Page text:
1. Keep it productive
    In today’s world, we value time and want to make the best use of it in whatever we do. Using technology has changed our behaviour in the way we interact with the world. What used to take a day to get done few decades ago, happens in the matter of few seconds today. In a way, we like to get the maximum out a day. Sometimes that happens so at a cost of our own health. People who have erratic working schedules usually get carried away with their work and people in such jobs stay in them because they are self-driven and motivated to succeed in their line of work. Since there are very few patterns for them to fall back on, they do things keeping their work at the centre of their life and in the process hamper their health.

    They value their success and measure it by the amount of work done in order to get closer to their goals. This is specially relevant to remote workers where time is not the best concept for calculating productivity whereas the amount of work done is. Productivity is an intangible quality which is subjective to everyone and works differently in different types of jobs. For both an employee and an employer, productivity is an utmost desired quality. There are many traits that affect productivity but one of the most overlooked and underrated one is sleep deprivation.

    What if this could be solved by products that are unobtrusive but yet effective, not visible but yet present when needed. One inputs the level of productivity you felt on a day and the level of productivity you desire for the following day. Thereafter one sets an alarm for the next morning. This is repeated for several days for the machine to learn your habit. After the machine completes learning about your habit, you repeat the same process but now the machine wakes you when it thinks that your sleep has matched your desired productivity level which often is after the time you set the alarm for. However, sometimes, it also wakes you up at the intended alarm time but displays lower productivity level for that day than you had desired. Doing this over a few weeks induces some desired changes in one’s habit and now one matches their expected productivity level and the role of the machine gets dissolved to a mere clock.


  1. Induction
    We rely on technology for an unthinkable amount of time of our lives and use them on an everyday basis to fulfill our tasks and make our lives easier and convenient. However, technology has become such an intrinsic part of our lives that they seem to know our habits better than we know them ourselves. Social media websites are good examples which thrive on curated algorithms that is trained to deliver what we like based on our activities.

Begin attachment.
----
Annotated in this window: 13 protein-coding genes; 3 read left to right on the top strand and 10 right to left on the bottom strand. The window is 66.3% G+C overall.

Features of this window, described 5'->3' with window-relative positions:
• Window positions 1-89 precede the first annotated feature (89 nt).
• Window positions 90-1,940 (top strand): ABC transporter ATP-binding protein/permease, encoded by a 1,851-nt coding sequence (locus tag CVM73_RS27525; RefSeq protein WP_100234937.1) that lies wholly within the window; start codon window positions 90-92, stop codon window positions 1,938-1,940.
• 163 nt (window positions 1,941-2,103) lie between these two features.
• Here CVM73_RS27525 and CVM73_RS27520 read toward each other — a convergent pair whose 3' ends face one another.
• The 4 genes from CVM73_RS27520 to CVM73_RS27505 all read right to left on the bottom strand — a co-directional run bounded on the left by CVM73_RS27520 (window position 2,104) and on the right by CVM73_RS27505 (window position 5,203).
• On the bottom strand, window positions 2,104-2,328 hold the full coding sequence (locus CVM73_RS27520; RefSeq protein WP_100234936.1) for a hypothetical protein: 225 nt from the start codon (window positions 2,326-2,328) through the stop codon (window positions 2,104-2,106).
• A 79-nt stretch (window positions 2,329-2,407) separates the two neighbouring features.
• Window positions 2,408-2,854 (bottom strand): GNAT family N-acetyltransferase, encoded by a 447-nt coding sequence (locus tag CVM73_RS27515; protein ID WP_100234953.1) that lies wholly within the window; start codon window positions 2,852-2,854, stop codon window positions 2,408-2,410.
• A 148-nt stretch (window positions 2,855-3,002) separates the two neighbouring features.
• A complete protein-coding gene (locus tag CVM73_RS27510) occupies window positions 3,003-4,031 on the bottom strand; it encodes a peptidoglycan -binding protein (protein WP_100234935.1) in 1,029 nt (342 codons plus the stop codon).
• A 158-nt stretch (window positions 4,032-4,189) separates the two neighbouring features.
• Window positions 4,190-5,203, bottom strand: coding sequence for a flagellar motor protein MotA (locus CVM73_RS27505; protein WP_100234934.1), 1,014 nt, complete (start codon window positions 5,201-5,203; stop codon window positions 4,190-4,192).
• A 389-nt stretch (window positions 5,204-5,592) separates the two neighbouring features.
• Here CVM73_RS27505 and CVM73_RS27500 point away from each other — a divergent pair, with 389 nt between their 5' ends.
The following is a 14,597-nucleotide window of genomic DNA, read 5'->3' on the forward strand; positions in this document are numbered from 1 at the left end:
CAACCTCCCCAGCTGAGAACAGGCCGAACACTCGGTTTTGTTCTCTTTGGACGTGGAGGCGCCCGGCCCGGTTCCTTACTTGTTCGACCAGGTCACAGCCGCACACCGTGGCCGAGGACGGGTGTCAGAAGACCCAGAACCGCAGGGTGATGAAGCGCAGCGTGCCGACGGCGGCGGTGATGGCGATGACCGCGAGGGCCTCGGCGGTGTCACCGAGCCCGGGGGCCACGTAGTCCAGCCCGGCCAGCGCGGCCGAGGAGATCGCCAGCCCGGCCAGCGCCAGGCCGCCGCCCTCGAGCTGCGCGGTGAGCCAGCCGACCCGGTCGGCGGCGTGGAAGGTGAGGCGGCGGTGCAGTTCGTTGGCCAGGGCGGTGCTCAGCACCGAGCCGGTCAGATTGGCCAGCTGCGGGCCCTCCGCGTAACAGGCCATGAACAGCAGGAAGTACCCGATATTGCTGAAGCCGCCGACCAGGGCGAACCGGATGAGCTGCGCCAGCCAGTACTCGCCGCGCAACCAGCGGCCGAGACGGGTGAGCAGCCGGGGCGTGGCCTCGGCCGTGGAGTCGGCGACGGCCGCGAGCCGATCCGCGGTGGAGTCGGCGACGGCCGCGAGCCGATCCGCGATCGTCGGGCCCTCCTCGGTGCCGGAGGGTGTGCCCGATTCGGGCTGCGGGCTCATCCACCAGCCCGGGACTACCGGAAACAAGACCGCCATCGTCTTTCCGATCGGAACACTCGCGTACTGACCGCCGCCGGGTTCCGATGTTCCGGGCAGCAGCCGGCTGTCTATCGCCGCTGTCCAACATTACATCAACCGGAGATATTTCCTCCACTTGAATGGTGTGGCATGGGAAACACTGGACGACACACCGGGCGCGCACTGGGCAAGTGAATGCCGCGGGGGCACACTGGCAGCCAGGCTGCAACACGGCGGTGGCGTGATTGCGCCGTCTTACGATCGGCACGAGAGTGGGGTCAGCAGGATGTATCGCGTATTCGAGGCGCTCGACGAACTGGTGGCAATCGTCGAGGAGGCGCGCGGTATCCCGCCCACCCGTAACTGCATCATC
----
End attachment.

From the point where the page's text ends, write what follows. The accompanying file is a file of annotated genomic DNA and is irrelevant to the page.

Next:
What if we reversed the process, what if technology trained us. The people who fed Pavlov's dogs wore lab coats. Pavlov noticed that the dogs began to drool whenever they saw lab coats, even if there was no food in sight. Pavlov wondered why the dogs salivated at lab coats, and not just at food. He ran a study in which he rang a bell every time he fed the dogs. Pretty soon, just ringing a bell made the dogs salivate. Pavlov said the dogs were demonstrating classical conditioning. He summed it up like this: there's a neutral stimulus (the bell), which by itself will not produce a response, like salivation. There's also a non-neutral or unconditioned stimulus (the food), which will produce an unconditioned response (salivation). But if you present the neutral stimulus and the unconditioned stimulus together, eventually the dog will learn to associate the two. After a while, the neutral stimulus by itself will produce the same response as the unconditioned stimulus, like the dogs drooling when they heard the bell. This is called a conditioned response.

    B.F. Skinner showed how positive reinforcement worked by placing a hungry rat in his Skinner box. The box contained a lever on the side, and as the rat moved about the box, it would accidentally knock the lever. Immediately it did so a food pellet would drop into a container next to the lever. The rats quickly learned to go straight to the lever after a few times of being put in the box. The consequence of receiving food if they pressed the lever ensured that they would repeat the action again and again. Positive reinforcement strengthens a behavior by providing a consequence an individual finds rewarding.

    Using the same theory a person can condition themselves to sleep. For instance, white noise gets played over few days when you feel naturally sleepy and music starts getting played earlier by few minutes after few days. There comes a time when music starts playing and one starts feeling sleepy because now the mind associates music to one’s sleep.